By Pat Roe, Senior Program Director, USA Funds
I recently had the honor to address the Indiana Latino Education Summit on a topic that is fundamental to everything we do at USA Funds® — making the vital connection between education and career. Sponsored by the Indiana Latino Institute — an Indianapolis nonprofit that USA Funds supports to improve health and advance education for the Indiana Latino community — the Summit brought together students, educators, policymakers and community leaders to discuss “Solutions that Work.”
One of the solutions that works, and one and that we at USA Funds advocate to improve the employment and career prospects of college graduates, is to make a strong connection to the world of work throughout a student’s years in school. In my presentation to the Indiana Latino Education Summit, I emphasized three important aspects of this education-to-employment connection.
Career Advising and Exploration
My colleague Domy Raymond already has written about the importance of integrating career advising in college. Middle and high school students also need information and support to make more informed decisions about their career choices and the educational pathways they need to follow to prepare for those careers. Students should be exposed to resources that allow them to explore career options, consider the type of academic and occupational training needed to succeed in the workplace, and learn the postsecondary options that are relevant to their fields of interest. For example, USA Funds has invested in Roadtrip Nation to expand its already-robust and engaging resources to help students and adults alike explore their interests, passions and career options.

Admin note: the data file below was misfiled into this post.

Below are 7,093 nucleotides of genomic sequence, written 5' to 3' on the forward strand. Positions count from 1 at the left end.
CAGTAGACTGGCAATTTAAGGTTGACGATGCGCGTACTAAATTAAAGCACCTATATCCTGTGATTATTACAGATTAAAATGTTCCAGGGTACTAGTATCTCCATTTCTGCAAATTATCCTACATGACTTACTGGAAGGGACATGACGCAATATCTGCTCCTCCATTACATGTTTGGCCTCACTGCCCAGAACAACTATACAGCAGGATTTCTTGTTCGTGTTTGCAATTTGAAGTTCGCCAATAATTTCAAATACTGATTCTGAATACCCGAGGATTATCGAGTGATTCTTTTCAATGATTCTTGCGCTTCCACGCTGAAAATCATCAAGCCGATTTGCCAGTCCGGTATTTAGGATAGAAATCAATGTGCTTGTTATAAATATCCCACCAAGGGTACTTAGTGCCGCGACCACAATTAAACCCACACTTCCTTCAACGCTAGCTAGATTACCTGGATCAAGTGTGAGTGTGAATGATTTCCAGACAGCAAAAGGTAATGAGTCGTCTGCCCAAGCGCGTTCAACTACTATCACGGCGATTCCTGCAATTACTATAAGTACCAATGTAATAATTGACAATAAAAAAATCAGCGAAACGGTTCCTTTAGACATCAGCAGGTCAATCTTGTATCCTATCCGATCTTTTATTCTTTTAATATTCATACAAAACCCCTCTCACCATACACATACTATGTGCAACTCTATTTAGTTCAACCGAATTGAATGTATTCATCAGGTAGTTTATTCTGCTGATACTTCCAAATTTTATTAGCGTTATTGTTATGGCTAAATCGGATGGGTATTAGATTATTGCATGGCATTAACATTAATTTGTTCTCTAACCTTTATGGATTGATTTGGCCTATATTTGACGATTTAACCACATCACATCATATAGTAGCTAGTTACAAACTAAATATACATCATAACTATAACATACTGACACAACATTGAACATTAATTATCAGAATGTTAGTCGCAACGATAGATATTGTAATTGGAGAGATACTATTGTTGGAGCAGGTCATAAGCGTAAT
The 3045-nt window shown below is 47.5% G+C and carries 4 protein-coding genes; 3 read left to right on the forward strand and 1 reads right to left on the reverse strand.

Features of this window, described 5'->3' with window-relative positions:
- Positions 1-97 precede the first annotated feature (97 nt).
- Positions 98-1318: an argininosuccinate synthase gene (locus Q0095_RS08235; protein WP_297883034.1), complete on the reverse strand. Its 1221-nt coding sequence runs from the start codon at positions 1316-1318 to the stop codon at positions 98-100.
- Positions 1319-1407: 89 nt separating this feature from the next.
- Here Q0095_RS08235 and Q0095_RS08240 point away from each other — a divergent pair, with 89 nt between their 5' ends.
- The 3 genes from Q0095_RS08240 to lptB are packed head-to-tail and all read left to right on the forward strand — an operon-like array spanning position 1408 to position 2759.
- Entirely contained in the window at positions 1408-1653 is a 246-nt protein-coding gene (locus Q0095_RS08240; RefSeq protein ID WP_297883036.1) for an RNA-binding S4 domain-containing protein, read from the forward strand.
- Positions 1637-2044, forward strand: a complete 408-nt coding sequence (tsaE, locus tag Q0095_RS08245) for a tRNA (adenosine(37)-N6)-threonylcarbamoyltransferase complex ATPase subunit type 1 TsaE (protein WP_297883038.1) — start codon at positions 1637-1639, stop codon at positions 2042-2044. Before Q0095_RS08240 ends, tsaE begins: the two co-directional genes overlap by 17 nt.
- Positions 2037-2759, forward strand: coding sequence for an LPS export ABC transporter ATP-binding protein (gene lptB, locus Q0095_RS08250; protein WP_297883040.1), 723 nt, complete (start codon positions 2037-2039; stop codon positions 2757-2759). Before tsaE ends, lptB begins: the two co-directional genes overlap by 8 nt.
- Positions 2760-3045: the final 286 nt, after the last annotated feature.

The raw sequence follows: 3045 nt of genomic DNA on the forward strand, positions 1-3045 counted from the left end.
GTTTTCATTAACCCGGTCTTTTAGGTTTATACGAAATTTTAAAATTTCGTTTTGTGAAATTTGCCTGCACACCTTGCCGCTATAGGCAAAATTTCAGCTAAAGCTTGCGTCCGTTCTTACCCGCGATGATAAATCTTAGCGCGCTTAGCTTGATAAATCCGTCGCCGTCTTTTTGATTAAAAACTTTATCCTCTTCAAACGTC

Work Experience While in School
Nothing teaches students about the value of work better than actual hands-on experience in the workplace. Students should have expansive opportunities while in school to explore internships, job shadowing and job interview opportunities. Students also need to expand their circle of colleagues and potential employers through networking opportunities. Helping students set up a LinkedIn presence and use it to connect to professionals in their fields of interest can be an invaluable lesson. Students can learn firsthand from business professionals who are invited into the classroom for “career day” and similar presentations. Students can benefit throughout their school days from a mentor or coach who can guide them along the path through education and into the workforce.
The Central Role of Employers
If, as we believe, education is intended to prepare students for productive lives following graduation, then students need to have a clear understanding of what employers expect from those they hire. To more purposefully pursue education in preparation for a rewarding career, students should learn the answers to these critical questions about current trends in the workplace:
- What occupations are projected to be in demand by the time the student graduates?
- What education and skills are required for those jobs?
- How much can an entry-level employee realistically expect to earn?
- Which employers likely will be hiring people with these skill sets?
As employers, educators, mentors and parents, we all share a responsibility for ensuring our education programs include strong doses of work experience and career planning to ensure graduates are ready for the 21st century global workforce that awaits them.